One button to rule them all, one button… to ensure you never run out of Kraft Macaroni and Cheese! Whether it was the timing of the initial introduction, the day before April Fools, or simply the concept, many did not take the Amazon Dash Button seriously. However, this week Amazon officially launched the $5 buttons to Prime members, making it easier for people to purchase goods with a press of the button.
Each Dash Button is branded with a common household name such as Gatorade, Gillette, and Tide, and with a simple press of the button Amazon Prime members automatically place an order. This works by tapping into Amazon’s One-Click order option, and about two minutes or so of setup time. Simply pop the button out of the box, get it connected to your home wifi, pair it with your Amazon app, and select which specific product you want.
Currently there are 18 limited edition Dash Buttons available, each paired to a specific brand and set of products. In all, the following have buttons available: Bounty, Tide, Cottonelle, Glad, Clorox, Gatorade, Maxwell House, smartwater, Izze, Kraft Mac & Cheese, Larabar, Olay, Gillette, L’Oreal, Gerber, Huggies and Wellness.
Considering how easy the button is to use, one might be concerned about their child, dog, or inebriated friends repeatedly pressing it, and a few days later you have a year's supply of toilet paper. Amazon of course put in safeguards to reduce the possibility of excessive ordering in two ways: only one purchase can be made at a time, and alerts are sent to your phone through the app. If for some reason you felt like removing the governor on the button, you can also enable multiple purchases with the button. That doesn’t seem like a good choice though.
Reviewing the Amazon Dash Button
The setup process was painless, except for remembering my WIFI password, and after searching through about 10 different options for each, the buttons were ready to go. Prior to this, I avoided turning on one-click purchases, which forced me to go to the Amazon site just to adjust the shipping speed. In doing so, it was interesting to see that there was no same day shipping option either, and in Washington DC several of the items (after hitting a spending threshold) are eligible. With the button setup, there was only one thing left to do.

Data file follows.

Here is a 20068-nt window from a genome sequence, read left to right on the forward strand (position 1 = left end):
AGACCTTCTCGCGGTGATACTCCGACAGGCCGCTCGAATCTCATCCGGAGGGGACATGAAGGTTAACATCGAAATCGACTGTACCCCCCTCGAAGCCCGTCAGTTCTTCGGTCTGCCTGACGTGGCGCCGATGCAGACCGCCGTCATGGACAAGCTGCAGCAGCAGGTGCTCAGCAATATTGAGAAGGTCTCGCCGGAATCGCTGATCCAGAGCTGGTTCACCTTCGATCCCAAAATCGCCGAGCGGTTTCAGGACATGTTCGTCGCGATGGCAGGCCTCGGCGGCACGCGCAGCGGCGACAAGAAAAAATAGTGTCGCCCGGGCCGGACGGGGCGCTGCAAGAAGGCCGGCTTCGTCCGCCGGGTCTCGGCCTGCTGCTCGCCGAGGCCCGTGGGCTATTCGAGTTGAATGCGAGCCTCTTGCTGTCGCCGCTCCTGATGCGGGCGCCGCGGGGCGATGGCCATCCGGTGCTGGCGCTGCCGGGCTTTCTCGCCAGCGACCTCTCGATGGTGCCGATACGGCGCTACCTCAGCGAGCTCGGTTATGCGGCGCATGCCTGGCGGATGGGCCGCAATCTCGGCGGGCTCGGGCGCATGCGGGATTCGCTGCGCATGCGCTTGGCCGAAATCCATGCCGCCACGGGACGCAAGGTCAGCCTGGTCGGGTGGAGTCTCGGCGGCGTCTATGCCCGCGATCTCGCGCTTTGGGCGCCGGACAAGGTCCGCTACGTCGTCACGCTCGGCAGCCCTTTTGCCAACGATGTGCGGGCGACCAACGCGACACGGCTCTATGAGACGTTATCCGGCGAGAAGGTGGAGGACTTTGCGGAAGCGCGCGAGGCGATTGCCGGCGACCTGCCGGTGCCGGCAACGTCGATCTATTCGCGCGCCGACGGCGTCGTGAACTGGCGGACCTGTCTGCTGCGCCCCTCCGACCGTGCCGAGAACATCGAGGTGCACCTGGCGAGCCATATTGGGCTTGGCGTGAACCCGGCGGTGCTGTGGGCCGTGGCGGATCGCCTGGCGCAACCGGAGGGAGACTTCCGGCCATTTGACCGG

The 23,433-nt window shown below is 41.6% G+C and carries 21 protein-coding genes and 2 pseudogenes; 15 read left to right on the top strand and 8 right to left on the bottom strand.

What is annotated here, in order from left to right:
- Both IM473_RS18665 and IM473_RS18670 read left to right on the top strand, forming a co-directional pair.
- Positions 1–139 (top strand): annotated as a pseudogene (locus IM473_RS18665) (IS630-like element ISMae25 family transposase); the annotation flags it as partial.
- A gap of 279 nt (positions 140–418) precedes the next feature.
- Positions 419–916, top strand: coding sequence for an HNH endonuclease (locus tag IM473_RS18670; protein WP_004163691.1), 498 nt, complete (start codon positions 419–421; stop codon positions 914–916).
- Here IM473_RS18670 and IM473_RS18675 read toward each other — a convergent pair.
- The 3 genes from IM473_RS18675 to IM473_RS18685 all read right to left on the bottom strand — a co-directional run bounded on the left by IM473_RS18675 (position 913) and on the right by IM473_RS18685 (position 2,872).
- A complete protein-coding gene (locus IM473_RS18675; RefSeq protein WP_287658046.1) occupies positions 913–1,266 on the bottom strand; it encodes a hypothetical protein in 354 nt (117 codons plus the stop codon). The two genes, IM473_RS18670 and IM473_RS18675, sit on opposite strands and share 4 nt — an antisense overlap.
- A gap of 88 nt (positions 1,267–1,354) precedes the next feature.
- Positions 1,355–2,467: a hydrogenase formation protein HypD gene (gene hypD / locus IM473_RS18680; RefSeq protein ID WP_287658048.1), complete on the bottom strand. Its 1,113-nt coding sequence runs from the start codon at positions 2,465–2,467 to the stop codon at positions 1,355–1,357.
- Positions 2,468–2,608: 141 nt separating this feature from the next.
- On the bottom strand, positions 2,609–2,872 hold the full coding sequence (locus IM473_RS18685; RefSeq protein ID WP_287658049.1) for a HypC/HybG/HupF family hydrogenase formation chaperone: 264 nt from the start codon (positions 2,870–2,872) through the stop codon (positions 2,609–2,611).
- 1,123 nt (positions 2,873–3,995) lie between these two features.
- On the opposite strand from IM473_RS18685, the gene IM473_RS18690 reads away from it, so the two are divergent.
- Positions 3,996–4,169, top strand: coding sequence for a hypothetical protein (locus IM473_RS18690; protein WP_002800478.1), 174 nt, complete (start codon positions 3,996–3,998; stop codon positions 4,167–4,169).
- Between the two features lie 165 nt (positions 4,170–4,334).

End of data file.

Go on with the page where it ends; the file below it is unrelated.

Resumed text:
But… I didn’t press the button. I realized I still had several laundry pods handy and several weeks worth of trash bags in the pantry. At this point in the testing period, I came to the realization that having a specific button to replenish products that don’t deplete on a weekly basis just seemed ridiculous. Do you really need Mac and Cheese to show up two days after you want it? No, certainly not. If I’m hungry, you’d want that button to deliver already cooked cheesy goodness right to your door on the same day.
The same situation is mirrored across each of the selections available, and by removing the steps of going to the store or looking at competitor options, you may be spending more than necessary too. Over-convenience isn’t necessarily a good tradeoff for savings, regardless of how little that may be, especially when that is one of the benefits of using Amazon in the first place.
Overthinking aside, the Dash Button certainly has potential, but there needs to be a few components added in. Same day delivery would be my biggest request, as to me, the press of a button symbolizes instant gratification. Without that and added a day or two in between, it’s just like any other order. Second, they should, and probably will, create a generic button that you can pair to any product rather than limited to specific brands. Forget paper towels on demand, why not the weekly office candy supply? Dog food? Forget that, how about dog poop bags. Moreover, where they have Amazon Pantry, pairing a button to a favorite weekly order would be simply amazing.
In all, for $5 nobody is breaking the bank, but the available services tied to a press of a button are lackluster. I’m currently hoping someone decides to just hack it for an instant pizza button, but that’s just wishful thinking.
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